A recycling center in Michigan was recently evacuated after someone tried to recycle a Civil War cannonball.
Officials with the police and fire departments in Grand Rapids, Michigan, received a call on May 19 that a cannonball dating to the Civil War had been discovered on the processing line at the Kent County Recycling Center, a representative with the county's Department of Public Works told Live Science in an email.
After inspecting the cannonball, authorities determined that it was "live ordnance" filled with gunpowder and capped with a detonator, and the premises were promptly evacuated.
Related: Busted: 6 Civil War myths
A police report described the object as measuring 6 inches (15 centimeters) in diameter and weighing about 6 lbs. (3 kilograms), the Detroit Free Press reported.
"The Michigan State Police Bomb Squad responded, and it was safely removed from the property," the Public Works representative told Live Science. "There were no injuries and work at the Recycling Center resumed normally on Wednesday, May 20."
In case the lesson from this incident was unclear to Grand Rapids residents, Kent County Commissioner Phil Skaggs posted a firm reminder on Facebook that people should follow instructions about recycling.
"Just to be clear: DO NOT RECYCLE CANNONBALLS FROM ANY WAR!" Skaggs wrote.
Even "beyond cannonballs," items that can pose a hazard to workers should never be recycled, such as ammunition, propane tanks and syringes, the Public Works representative added in the email.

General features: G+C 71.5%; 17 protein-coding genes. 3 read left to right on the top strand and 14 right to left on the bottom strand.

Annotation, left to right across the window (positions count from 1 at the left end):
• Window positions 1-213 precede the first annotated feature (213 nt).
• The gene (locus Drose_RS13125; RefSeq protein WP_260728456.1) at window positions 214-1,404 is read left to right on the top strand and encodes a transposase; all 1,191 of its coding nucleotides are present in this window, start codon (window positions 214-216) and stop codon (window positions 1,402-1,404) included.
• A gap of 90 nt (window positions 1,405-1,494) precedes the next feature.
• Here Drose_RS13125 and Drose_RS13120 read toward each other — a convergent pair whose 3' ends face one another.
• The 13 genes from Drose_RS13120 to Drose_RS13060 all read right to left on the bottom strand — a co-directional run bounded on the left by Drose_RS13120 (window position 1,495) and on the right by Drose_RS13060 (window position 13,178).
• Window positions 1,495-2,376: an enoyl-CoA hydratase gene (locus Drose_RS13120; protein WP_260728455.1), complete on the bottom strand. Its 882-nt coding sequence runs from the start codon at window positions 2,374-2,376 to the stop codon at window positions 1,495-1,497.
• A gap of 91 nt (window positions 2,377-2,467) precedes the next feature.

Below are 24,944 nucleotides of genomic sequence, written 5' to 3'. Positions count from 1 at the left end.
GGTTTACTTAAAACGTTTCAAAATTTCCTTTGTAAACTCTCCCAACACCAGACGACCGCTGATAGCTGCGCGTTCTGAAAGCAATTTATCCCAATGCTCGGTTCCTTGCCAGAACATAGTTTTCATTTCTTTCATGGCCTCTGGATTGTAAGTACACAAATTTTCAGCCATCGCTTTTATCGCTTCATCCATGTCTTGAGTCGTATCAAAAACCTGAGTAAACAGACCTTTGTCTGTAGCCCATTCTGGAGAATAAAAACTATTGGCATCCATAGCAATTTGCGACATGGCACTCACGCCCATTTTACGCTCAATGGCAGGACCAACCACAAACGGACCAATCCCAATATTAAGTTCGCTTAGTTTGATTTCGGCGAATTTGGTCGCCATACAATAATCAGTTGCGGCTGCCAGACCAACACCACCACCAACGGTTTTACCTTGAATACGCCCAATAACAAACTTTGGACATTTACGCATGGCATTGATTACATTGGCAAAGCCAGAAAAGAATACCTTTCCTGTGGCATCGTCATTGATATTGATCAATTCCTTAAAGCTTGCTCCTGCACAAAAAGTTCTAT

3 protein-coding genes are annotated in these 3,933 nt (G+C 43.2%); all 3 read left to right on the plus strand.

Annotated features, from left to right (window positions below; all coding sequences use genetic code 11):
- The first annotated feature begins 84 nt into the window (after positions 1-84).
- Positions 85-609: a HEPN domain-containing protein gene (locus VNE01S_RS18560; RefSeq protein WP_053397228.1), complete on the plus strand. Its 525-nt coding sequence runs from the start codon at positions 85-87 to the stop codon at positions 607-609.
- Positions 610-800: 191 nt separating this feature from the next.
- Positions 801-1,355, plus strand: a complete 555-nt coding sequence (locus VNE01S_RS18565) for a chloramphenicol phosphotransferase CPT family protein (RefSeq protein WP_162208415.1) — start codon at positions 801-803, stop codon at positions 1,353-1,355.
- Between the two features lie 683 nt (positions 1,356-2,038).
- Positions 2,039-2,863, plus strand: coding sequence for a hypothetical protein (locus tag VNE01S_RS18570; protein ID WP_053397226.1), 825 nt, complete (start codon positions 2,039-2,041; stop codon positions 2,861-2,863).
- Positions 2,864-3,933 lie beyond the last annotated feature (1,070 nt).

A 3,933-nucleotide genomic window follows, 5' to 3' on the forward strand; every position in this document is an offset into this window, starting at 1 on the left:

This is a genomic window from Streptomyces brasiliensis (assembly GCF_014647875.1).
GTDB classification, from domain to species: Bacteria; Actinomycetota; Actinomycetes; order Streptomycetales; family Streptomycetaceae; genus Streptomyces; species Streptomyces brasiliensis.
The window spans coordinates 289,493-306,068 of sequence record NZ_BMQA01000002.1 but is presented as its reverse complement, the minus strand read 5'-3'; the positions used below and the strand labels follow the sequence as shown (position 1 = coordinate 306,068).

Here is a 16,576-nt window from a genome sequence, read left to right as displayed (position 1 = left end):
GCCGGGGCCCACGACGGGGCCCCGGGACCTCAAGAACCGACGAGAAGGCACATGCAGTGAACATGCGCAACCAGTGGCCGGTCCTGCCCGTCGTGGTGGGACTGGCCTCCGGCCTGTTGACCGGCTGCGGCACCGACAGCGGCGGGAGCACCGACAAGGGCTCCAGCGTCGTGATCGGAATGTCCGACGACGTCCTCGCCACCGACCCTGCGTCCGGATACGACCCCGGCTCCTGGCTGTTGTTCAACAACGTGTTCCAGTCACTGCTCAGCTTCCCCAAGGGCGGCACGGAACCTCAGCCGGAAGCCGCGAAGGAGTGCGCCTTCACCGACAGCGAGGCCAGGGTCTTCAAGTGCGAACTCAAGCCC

It is unknown if the person who dropped off the cannonball in Michigan acted alone. But during the Civil War, loading and firing a cannon was a team effort that took as many as 10 people to accomplish, according to the American Battlefield Trust, a nonprofit that preserves historic battlegrounds.
Michigan officials were wise to be cautious about handling the discarded cannonball; though the Civil War ended more than 150 years ago, explosive weapons from that era can still be dangerous. In 2008, a Civil War hobbyist in Virginia named Sam White died while restoring a 75-lb. (34 kg) cannonball in his driveway. The sphere exploded, killing White and blasting shrapnel onto the porch of a neighbor's house about a quarter-mile (half a kilometer) away, CBS News reported that year.
More recently, in 2016, Hurricane Matthew uncovered a pile of 16 Civil War cannonballs on a beach in South Carolina; authorities determined that many "contained old and very unstable gunpowder," and the weapons were destroyed with the help of the U.S. Air Force Explosive Team, Live Science previously reported.
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Originally published on Live Science.
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Mindy Weisberger is a Live Science editor for the channels Animals and Planet Earth. She also reports on general science, covering climate change, paleontology, biology, and space. Mindy studied film at Columbia University; prior to Live Science she produced, wrote and directed media for the American Museum of Natural History in New York City. Her videos about dinosaurs, astrophysics, biodiversity and evolution appear in museums and science centers worldwide, earning awards such as the CINE Golden Eagle and the Communicator Award of Excellence. Her writing has also appeared in Scientific American, The Washington Post and How It Works Magazine.
Good to know.Reply
Folks. This is a shot for shot put--a track and field event. This is an older style shot I have seen in high school. It has an outer shell of brass or steel, and a slot screw cap to fill with lead to bring it up to exact weight. A similar shot was identified a few years ago as a Nelco brand brass shot, 4 kilograms, which are still being sold in track & field supply catalogs today. It was found in a person's back yard in NJ, and the Atlantic City police bomb squad still thought it was a cannonball and "detonated" it. It was a more modern shot with the two spanner wrench holes (similar to some bicycle rear hubs) in place of the older slot screw design.Reply